The Supreme Court might give them that opportunity. We should know by June how the likely slim majority will rule. Much of our future depends on the Court’s decision because it goes to the heart of what the government can be allowed to impose on a free people.

If the high court doesn’t invalidate the individual mandate, there will be no stopping government from threatening our most valuable possession: liberty.

[Cal Thomas is America’s most widely syndicated op-ed columnist, appearing in more than 600 national newspapers. He is the author of more than 10 books and is a FOX News political contributor since 1997. Email Cal Thomas at tmseditors@tribune.com.] ©2012 TRIBUNE MEDIA SERVICES, INC.


Cal says that "If the high court doesn't invalidate the individual mandate, there will be no stopping government from threatening our most valuable possession: liberty."

How is Cal's liberty threatened by the healthcare act? I bet you Cal has health insurance so the mandate will not affect him.

The individual mandate in the healthcare act means everyone must take responsibility for their own health. I thought such individual responsibility was a conservative value?

I don't understand why a healthier America is so frightening to conservatives.


albion's picture

As a card-carrying member of the right-wing echo chamber, Cal can feel it all slipping away. He and Rush and Hannity will soon be put out to pasture as their collective message and partisan, wing-nut opinion network becomes increasingly discredited and irrelevant.

If you take away the fear-mongering and conduct an objective review of the facts, you discover that the ACA is not far removed from fairly recent conservative think-tank proposals, or from that of ex-governor Romney, the apparently inevitable Republican presidential nominee.

This is purely the self-serving political theater of the increasingly absurd right-wing opposition. The pupose of which appears to be a return to the failed policies of the past. Dismantling, derugulating and denying have taken the place of building, growing, oversight and the acceptance of scientific evidence.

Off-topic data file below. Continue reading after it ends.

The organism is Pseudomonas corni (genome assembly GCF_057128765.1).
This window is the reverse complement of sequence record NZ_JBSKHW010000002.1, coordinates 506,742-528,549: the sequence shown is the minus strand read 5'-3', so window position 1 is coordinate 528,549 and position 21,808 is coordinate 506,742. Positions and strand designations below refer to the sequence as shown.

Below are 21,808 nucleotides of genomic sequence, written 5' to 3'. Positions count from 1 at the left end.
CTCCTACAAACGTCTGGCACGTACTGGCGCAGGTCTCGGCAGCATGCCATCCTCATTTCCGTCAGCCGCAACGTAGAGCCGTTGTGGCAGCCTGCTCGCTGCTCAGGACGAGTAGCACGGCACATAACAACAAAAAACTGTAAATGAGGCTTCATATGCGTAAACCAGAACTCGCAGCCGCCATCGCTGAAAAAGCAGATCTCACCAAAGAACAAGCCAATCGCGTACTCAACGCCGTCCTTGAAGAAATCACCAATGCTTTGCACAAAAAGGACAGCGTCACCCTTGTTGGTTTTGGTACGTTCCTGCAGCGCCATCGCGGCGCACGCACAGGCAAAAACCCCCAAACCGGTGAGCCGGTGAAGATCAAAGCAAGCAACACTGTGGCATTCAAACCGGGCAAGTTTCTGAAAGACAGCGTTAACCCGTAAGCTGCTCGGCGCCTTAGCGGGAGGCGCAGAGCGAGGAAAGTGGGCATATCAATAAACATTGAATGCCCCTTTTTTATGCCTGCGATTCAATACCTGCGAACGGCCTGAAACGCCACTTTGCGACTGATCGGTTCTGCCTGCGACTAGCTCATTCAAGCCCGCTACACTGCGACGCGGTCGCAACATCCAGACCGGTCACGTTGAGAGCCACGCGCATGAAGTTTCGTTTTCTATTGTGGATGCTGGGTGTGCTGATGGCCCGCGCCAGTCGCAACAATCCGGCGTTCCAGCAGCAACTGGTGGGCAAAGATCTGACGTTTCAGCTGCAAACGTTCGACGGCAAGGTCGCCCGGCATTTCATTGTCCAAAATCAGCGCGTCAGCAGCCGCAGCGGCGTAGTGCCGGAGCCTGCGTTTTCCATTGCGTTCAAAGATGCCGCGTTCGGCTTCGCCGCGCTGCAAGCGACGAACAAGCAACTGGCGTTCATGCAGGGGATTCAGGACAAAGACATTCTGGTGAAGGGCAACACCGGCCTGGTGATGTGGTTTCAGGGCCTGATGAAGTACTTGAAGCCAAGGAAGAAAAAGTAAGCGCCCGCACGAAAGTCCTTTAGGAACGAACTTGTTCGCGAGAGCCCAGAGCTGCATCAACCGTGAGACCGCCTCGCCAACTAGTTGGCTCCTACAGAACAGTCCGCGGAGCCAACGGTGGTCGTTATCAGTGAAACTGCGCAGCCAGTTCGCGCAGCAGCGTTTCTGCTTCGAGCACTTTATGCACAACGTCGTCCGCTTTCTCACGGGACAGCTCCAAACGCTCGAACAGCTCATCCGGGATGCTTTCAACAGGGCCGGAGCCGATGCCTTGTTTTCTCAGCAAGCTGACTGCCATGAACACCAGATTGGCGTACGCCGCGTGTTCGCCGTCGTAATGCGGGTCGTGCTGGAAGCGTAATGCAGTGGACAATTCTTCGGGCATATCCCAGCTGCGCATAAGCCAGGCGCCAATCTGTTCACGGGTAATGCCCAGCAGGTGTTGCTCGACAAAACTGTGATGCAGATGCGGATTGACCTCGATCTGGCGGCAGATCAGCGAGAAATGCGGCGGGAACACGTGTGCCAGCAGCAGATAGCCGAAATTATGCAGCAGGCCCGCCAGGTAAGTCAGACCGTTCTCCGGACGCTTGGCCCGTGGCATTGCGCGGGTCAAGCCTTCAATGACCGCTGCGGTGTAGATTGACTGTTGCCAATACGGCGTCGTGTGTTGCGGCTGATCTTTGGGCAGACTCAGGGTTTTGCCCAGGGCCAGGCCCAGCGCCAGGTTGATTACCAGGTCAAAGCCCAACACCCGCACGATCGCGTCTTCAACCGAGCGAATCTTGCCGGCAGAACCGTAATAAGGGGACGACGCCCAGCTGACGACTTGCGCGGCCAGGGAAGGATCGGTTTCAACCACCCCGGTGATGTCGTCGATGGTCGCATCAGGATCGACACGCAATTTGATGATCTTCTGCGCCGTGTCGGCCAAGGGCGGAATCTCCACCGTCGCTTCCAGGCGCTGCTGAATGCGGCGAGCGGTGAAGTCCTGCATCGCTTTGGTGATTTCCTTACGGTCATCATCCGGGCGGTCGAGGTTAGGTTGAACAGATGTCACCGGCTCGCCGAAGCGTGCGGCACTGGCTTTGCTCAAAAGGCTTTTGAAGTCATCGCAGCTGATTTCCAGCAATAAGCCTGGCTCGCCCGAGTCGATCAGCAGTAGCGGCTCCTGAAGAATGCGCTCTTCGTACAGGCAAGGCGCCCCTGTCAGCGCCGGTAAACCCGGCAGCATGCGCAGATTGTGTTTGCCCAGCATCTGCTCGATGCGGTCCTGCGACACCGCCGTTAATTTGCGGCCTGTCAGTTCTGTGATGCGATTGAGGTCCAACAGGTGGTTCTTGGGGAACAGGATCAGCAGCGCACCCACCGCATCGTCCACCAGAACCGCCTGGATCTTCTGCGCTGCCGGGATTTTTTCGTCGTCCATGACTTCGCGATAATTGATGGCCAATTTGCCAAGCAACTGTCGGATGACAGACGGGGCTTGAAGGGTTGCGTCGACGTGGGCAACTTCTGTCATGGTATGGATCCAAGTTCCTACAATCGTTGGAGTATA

lion, you will not understand the failed logic unless you drink the Kool-Aid. Don't drink the Kool-Aid!

Squawking about threats to freedom and liberty are indicative of the modern, paranoid conservative, unable to accept the realities of the modern world, preferring a return to an idyllic time that's never been.

The hypocricy is stunning. According to Cal the government can't make you buy insurance, but they can force you to undergo an invasive medical procedure with no health benefit, in an effort to govern your personal behavior.

The individual mandate put 15 million Americans onto the books of the free-market insurance companies. It's not a government takeover of healthcare and not socialism either. It's a continuation of the flawed idea that health care coverage should be a for-profit endeavor. Why? Why should we hold on to this crazy business model. The American people do not benefit from this approach.

"All generalizations are false, including this one." - Mark Twain

It appears anything associated with Obama. Now that's sad. We've seen this attitude before. When Harold Washington was elected Mayor in Chicago, the white Democrats became Republicans, and for years they fought Washington at every turn until it was obvious that their lack of cooperation was detrimental to all citizens in Chicago. We have leaders, both conservative and liberal, who are capable of finding solutions to our problems - but this ideological divide hampers progress.